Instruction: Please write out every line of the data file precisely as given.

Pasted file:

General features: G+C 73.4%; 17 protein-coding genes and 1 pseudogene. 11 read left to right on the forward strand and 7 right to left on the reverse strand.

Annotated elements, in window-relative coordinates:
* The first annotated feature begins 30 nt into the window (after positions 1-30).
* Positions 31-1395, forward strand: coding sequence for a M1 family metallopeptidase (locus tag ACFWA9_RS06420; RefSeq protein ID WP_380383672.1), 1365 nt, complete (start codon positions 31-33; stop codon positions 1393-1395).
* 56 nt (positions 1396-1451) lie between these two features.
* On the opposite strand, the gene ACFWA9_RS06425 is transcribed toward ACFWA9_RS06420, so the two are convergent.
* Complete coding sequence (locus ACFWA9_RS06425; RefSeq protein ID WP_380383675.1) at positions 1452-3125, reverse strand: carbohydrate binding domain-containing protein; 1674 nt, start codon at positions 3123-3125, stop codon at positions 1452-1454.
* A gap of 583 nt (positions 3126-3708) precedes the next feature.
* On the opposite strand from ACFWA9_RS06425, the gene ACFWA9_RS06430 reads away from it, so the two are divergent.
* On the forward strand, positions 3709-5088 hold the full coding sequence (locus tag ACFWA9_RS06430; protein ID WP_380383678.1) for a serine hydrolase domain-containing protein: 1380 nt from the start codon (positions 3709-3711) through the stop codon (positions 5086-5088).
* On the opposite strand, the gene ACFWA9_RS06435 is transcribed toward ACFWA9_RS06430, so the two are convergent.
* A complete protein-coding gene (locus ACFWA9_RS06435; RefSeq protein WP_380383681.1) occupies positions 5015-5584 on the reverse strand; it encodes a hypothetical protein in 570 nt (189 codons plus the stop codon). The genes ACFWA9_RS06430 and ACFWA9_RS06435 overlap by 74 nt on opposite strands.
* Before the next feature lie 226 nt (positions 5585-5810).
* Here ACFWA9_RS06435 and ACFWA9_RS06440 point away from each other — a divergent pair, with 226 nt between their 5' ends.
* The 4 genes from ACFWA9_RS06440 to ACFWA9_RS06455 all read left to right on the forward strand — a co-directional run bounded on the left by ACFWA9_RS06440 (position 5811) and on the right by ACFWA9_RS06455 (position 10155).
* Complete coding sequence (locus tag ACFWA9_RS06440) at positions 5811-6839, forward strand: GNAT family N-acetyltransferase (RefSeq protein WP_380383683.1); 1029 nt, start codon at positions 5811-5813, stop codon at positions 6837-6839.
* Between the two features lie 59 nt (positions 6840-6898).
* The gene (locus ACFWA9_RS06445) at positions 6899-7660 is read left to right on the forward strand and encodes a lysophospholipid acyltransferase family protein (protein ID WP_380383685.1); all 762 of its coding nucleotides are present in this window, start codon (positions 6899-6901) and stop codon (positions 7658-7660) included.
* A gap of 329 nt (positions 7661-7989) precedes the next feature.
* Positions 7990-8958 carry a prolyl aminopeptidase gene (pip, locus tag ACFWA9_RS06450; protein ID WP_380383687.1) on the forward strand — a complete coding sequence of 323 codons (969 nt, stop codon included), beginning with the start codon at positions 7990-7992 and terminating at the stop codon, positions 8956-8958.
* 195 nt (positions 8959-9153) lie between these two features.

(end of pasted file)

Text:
General features: G+C 73.4%; 17 protein-coding genes and 1 pseudogene. 11 read left to right on the forward strand and 7 right to left on the reverse strand.

Annotated elements, in window-relative coordinates:
* The first annotated feature begins 30 nt into the window (after positions 1-30).
* Positions 31-1395, forward strand: coding sequence for a M1 family metallopeptidase (locus tag ACFWA9_RS06420; RefSeq protein ID WP_380383672.1), 1365 nt, complete (start codon positions 31-33; stop codon positions 1393-1395).
* 56 nt (positions 1396-1451) lie between these two features.
* On the opposite strand, the gene ACFWA9_RS06425 is transcribed toward ACFWA9_RS06420, so the two are convergent.
* Complete coding sequence (locus ACFWA9_RS06425; RefSeq protein ID WP_380383675.1) at positions 1452-3125, reverse strand: carbohydrate binding domain-containing protein; 1674 nt, start codon at positions 3123-3125, stop codon at positions 1452-1454.
* A gap of 583 nt (positions 3126-3708) precedes the next feature.
* On the opposite strand from ACFWA9_RS06425, the gene ACFWA9_RS06430 reads away from it, so the two are divergent.
* On the forward strand, positions 3709-5088 hold the full coding sequence (locus tag ACFWA9_RS06430; protein ID WP_380383678.1) for a serine hydrolase domain-containing protein: 1380 nt from the start codon (positions 3709-3711) through the stop codon (positions 5086-5088).
* On the opposite strand, the gene ACFWA9_RS06435 is transcribed toward ACFWA9_RS06430, so the two are convergent.
* A complete protein-coding gene (locus ACFWA9_RS06435; RefSeq protein WP_380383681.1) occupies positions 5015-5584 on the reverse strand; it encodes a hypothetical protein in 570 nt (189 codons plus the stop codon). The genes ACFWA9_RS06430 and ACFWA9_RS06435 overlap by 74 nt on opposite strands.
* Before the next feature lie 226 nt (positions 5585-5810).
* Here ACFWA9_RS06435 and ACFWA9_RS06440 point away from each other — a divergent pair, with 226 nt between their 5' ends.
* The 4 genes from ACFWA9_RS06440 to ACFWA9_RS06455 all read left to right on the forward strand — a co-directional run bounded on the left by ACFWA9_RS06440 (position 5811) and on the right by ACFWA9_RS06455 (position 10155).
* Complete coding sequence (locus tag ACFWA9_RS06440) at positions 5811-6839, forward strand: GNAT family N-acetyltransferase (RefSeq protein WP_380383683.1); 1029 nt, start codon at positions 5811-5813, stop codon at positions 6837-6839.
* Between the two features lie 59 nt (positions 6840-6898).
* The gene (locus ACFWA9_RS06445) at positions 6899-7660 is read left to right on the forward strand and encodes a lysophospholipid acyltransferase family protein (protein ID WP_380383685.1); all 762 of its coding nucleotides are present in this window, start codon (positions 6899-6901) and stop codon (positions 7658-7660) included.
* A gap of 329 nt (positions 7661-7989) precedes the next feature.
* Positions 7990-8958 carry a prolyl aminopeptidase gene (pip, locus tag ACFWA9_RS06450; protein ID WP_380383687.1) on the forward strand — a complete coding sequence of 323 codons (969 nt, stop codon included), beginning with the start codon at positions 7990-7992 and terminating at the stop codon, positions 8956-8958.
* 195 nt (positions 8959-9153) lie between these two features.